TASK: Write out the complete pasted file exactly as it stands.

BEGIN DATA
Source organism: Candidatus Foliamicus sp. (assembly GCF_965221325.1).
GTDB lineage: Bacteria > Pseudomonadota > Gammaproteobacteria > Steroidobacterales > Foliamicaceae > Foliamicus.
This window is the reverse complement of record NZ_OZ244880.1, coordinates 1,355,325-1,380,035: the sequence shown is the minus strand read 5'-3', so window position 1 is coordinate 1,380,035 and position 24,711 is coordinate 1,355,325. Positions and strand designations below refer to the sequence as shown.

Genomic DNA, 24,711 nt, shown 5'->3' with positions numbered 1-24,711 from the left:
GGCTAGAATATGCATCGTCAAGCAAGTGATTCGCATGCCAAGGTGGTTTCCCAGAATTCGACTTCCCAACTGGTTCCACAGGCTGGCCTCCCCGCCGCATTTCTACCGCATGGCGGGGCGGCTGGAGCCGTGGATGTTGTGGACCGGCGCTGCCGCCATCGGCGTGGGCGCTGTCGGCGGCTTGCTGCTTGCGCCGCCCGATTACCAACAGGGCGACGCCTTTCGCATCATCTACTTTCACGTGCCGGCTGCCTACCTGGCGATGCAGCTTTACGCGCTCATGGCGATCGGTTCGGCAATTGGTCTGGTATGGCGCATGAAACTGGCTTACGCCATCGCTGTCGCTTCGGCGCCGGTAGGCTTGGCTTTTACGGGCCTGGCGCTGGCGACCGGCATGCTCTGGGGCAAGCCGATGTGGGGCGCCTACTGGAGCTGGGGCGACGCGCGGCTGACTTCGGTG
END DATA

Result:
Source organism: Candidatus Foliamicus sp. (assembly GCF_965221325.1).
GTDB lineage: Bacteria > Pseudomonadota > Gammaproteobacteria > Steroidobacterales > Foliamicaceae > Foliamicus.
This window is the reverse complement of record NZ_OZ244880.1, coordinates 1,355,325-1,380,035: the sequence shown is the minus strand read 5'-3', so window position 1 is coordinate 1,380,035 and position 24,711 is coordinate 1,355,325. Positions and strand designations below refer to the sequence as shown.

Genomic DNA, 24,711 nt, shown 5'->3' with positions numbered 1-24,711 from the left:
GGCTAGAATATGCATCGTCAAGCAAGTGATTCGCATGCCAAGGTGGTTTCCCAGAATTCGACTTCCCAACTGGTTCCACAGGCTGGCCTCCCCGCCGCATTTCTACCGCATGGCGGGGCGGCTGGAGCCGTGGATGTTGTGGACCGGCGCTGCCGCCATCGGCGTGGGCGCTGTCGGCGGCTTGCTGCTTGCGCCGCCCGATTACCAACAGGGCGACGCCTTTCGCATCATCTACTTTCACGTGCCGGCTGCCTACCTGGCGATGCAGCTTTACGCGCTCATGGCGATCGGTTCGGCAATTGGTCTGGTATGGCGCATGAAACTGGCTTACGCCATCGCTGTCGCTTCGGCGCCGGTAGGCTTGGCTTTTACGGGCCTGGCGCTGGCGACCGGCATGCTCTGGGGCAAGCCGATGTGGGGCGCCTACTGGAGCTGGGGCGACGCGCGGCTGACTTCGGTG